Legislative Branch

Congress Loses Pay Day for Day US Budget Not Approved

For every day beyond September 30th that the Government Budget is not approved, all Congress members (House and Senate) will lose a day’s pay without the ability to re-gain that pay. In any other job, individuals are required to make decisions and stick to deadlines. Because of our House and Senates inability to come to a resolution on the budget in a timely manner, often waiting until the last day or two to implement a stop-gap, it wastes countless resources (both inside and outside the Government) in preparation for a potential furlough/stop-work. This fiscal year was extremely excessive; while Congress was trying to “reduce” the spending and waste they were in fact, creating it. Additionally, by not allow new programs to begin and old ones to end, funding levels were stuck at the previous FY levels and even today (July 26th) this fiscal year’s budget still has not been completely allocated and yet we are still expected to spend this year’s budget and stay on track.


Therefore, in order to make sure that the Government agencies are allowed to run in a manner which would allow them to cost-effectively utilize their budgets rather than scramble the second half of the FY trying to make sure the budget gets spent, those that are responsible for setting the budget should be held personally accountable. And there is no better driver than hitting then in the pocketbook. With an average salary of $174,000, it could lead to considerable salary savings if this is implemented. Rough math, but with 535 Congress Members, that’s approximately $93M in salary per year. That would be approximately $358K per day savings. Though that seems like nothing in the grand scheme of the Government budget, the impact is not wasting Government and Contractor resources preparing for a Government shutdown, but instead focusing on efficiently utilizing budget allocation to complete Agency requirements. If the Congress members felt a personal impact/pressure then they would most likely be more apt to try and come to an agreement before the deadline, rather than skirt the line as they have been doing (prime examples are the FY11 budget and now the debt ceiling).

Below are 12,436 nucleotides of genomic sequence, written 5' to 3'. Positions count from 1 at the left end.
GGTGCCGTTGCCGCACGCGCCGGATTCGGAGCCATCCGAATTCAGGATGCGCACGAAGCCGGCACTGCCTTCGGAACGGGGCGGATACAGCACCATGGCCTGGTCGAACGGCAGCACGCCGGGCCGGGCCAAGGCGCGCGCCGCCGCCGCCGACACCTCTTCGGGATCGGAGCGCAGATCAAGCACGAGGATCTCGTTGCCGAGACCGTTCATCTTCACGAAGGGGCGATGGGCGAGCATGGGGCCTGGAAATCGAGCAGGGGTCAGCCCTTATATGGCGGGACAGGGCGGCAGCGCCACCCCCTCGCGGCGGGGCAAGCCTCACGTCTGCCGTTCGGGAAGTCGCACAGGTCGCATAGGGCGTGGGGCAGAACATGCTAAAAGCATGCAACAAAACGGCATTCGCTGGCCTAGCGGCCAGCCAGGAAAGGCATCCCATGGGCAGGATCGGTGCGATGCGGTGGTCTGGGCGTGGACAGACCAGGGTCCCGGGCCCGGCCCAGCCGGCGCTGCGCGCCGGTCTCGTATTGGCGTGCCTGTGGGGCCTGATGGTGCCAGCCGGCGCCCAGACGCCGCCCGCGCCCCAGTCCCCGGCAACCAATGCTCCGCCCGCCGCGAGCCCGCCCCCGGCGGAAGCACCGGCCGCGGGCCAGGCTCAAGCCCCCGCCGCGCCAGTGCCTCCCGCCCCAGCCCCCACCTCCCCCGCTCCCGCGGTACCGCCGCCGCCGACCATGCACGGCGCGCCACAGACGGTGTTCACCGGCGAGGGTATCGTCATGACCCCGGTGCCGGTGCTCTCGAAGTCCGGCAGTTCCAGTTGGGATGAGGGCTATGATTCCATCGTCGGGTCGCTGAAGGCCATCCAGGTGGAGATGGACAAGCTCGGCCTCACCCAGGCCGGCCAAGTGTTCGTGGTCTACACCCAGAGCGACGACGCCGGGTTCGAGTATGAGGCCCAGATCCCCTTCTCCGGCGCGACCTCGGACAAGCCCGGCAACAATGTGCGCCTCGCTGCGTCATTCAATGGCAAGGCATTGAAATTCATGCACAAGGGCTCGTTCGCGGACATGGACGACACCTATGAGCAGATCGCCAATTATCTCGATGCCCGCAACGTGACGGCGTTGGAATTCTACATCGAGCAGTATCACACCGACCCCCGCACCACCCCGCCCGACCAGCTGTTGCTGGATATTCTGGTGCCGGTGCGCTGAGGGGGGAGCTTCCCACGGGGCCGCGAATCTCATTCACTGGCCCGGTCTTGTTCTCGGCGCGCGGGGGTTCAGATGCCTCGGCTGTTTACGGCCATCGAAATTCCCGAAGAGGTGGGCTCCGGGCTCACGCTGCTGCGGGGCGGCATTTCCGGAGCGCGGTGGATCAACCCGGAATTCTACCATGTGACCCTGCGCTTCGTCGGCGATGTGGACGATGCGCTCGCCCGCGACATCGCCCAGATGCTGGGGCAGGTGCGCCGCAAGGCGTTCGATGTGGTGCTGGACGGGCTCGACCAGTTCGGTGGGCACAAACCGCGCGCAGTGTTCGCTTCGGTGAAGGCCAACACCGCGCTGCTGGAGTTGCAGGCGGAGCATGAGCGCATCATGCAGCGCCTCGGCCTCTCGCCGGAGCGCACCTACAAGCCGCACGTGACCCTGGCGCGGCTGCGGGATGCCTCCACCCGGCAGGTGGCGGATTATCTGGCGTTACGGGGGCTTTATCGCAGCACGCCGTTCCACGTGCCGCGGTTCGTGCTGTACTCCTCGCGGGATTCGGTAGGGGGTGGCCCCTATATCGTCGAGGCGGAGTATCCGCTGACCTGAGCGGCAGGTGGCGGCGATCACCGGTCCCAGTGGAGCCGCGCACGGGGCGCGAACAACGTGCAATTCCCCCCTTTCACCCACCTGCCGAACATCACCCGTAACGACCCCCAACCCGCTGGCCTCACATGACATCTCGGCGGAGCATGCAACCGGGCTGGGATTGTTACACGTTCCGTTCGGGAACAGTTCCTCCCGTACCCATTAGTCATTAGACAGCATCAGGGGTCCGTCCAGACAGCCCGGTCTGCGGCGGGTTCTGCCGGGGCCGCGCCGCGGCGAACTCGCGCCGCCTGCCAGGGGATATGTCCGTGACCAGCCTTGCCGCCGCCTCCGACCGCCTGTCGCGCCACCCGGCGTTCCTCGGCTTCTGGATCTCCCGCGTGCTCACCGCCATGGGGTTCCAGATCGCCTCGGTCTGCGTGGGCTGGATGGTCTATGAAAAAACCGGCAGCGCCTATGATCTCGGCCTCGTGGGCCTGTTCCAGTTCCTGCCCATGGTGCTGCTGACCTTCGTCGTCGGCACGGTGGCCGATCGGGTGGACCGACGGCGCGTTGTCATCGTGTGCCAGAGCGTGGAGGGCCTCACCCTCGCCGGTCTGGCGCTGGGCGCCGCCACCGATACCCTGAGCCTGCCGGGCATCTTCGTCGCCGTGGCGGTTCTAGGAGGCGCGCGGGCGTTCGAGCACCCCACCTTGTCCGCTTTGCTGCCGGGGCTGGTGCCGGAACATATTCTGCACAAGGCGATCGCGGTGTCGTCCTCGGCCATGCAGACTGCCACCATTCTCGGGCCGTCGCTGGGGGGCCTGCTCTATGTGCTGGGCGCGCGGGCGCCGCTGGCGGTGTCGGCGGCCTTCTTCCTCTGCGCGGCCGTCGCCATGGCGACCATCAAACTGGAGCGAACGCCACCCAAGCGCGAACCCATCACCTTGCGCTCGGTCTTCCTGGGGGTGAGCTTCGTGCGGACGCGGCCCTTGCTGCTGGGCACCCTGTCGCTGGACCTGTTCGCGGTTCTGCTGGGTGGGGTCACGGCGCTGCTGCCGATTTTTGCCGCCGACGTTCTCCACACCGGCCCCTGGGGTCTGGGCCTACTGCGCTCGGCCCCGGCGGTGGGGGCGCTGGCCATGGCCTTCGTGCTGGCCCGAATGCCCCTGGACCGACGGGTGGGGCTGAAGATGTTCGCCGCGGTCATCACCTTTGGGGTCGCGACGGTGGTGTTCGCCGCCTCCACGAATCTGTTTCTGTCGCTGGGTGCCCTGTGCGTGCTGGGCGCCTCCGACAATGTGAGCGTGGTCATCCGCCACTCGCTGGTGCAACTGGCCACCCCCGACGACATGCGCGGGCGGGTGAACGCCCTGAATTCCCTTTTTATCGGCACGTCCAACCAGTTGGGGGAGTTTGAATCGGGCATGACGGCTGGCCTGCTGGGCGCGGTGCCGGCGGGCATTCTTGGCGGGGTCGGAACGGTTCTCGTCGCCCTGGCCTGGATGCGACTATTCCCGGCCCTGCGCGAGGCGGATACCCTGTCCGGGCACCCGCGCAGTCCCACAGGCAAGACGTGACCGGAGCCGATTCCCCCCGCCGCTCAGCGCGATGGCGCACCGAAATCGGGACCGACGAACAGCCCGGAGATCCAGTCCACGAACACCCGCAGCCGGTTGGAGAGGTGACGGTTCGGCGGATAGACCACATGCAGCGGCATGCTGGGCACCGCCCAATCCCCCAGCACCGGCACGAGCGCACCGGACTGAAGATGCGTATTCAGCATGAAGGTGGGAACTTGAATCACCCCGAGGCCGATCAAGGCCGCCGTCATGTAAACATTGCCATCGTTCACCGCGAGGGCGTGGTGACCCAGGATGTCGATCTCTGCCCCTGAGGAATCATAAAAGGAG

Idea No. 18209